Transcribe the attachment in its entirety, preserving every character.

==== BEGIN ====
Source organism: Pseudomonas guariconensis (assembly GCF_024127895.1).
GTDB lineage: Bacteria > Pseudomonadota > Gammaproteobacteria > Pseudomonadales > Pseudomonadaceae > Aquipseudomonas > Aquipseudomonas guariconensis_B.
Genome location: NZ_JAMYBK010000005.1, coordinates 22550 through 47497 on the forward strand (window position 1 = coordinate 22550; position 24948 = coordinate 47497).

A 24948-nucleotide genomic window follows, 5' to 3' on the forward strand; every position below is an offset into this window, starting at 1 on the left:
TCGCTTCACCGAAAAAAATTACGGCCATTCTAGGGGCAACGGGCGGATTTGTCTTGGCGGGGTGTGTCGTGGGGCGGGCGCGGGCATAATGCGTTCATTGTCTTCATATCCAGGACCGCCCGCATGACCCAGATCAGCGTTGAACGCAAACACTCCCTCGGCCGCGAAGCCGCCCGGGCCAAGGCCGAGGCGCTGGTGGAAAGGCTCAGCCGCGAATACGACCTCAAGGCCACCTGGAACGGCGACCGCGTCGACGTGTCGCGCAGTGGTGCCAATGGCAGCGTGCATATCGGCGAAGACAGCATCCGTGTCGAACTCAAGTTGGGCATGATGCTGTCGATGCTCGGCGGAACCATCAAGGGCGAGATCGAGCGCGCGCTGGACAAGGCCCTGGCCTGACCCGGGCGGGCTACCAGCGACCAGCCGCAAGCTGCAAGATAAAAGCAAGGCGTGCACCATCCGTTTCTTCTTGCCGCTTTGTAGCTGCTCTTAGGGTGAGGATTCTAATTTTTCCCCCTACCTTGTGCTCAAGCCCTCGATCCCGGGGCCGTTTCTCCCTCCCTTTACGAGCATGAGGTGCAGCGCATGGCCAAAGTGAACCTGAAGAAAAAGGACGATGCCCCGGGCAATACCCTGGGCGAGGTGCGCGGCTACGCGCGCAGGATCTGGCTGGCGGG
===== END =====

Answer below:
Source organism: Pseudomonas guariconensis (assembly GCF_024127895.1).
GTDB lineage: Bacteria > Pseudomonadota > Gammaproteobacteria > Pseudomonadales > Pseudomonadaceae > Aquipseudomonas > Aquipseudomonas guariconensis_B.
Genome location: NZ_JAMYBK010000005.1, coordinates 22550 through 47497 on the forward strand (window position 1 = coordinate 22550; position 24948 = coordinate 47497).

A 24948-nucleotide genomic window follows, 5' to 3' on the forward strand; every position below is an offset into this window, starting at 1 on the left:
TCGCTTCACCGAAAAAAATTACGGCCATTCTAGGGGCAACGGGCGGATTTGTCTTGGCGGGGTGTGTCGTGGGGCGGGCGCGGGCATAATGCGTTCATTGTCTTCATATCCAGGACCGCCCGCATGACCCAGATCAGCGTTGAACGCAAACACTCCCTCGGCCGCGAAGCCGCCCGGGCCAAGGCCGAGGCGCTGGTGGAAAGGCTCAGCCGCGAATACGACCTCAAGGCCACCTGGAACGGCGACCGCGTCGACGTGTCGCGCAGTGGTGCCAATGGCAGCGTGCATATCGGCGAAGACAGCATCCGTGTCGAACTCAAGTTGGGCATGATGCTGTCGATGCTCGGCGGAACCATCAAGGGCGAGATCGAGCGCGCGCTGGACAAGGCCCTGGCCTGACCCGGGCGGGCTACCAGCGACCAGCCGCAAGCTGCAAGATAAAAGCAAGGCGTGCACCATCCGTTTCTTCTTGCCGCTTTGTAGCTGCTCTTAGGGTGAGGATTCTAATTTTTCCCCCTACCTTGTGCTCAAGCCCTCGATCCCGGGGCCGTTTCTCCCTCCCTTTACGAGCATGAGGTGCAGCGCATGGCCAAAGTGAACCTGAAGAAAAAGGACGATGCCCCGGGCAATACCCTGGGCGAGGTGCGCGGCTACGCGCGCAGGATCTGGCTGGCGGG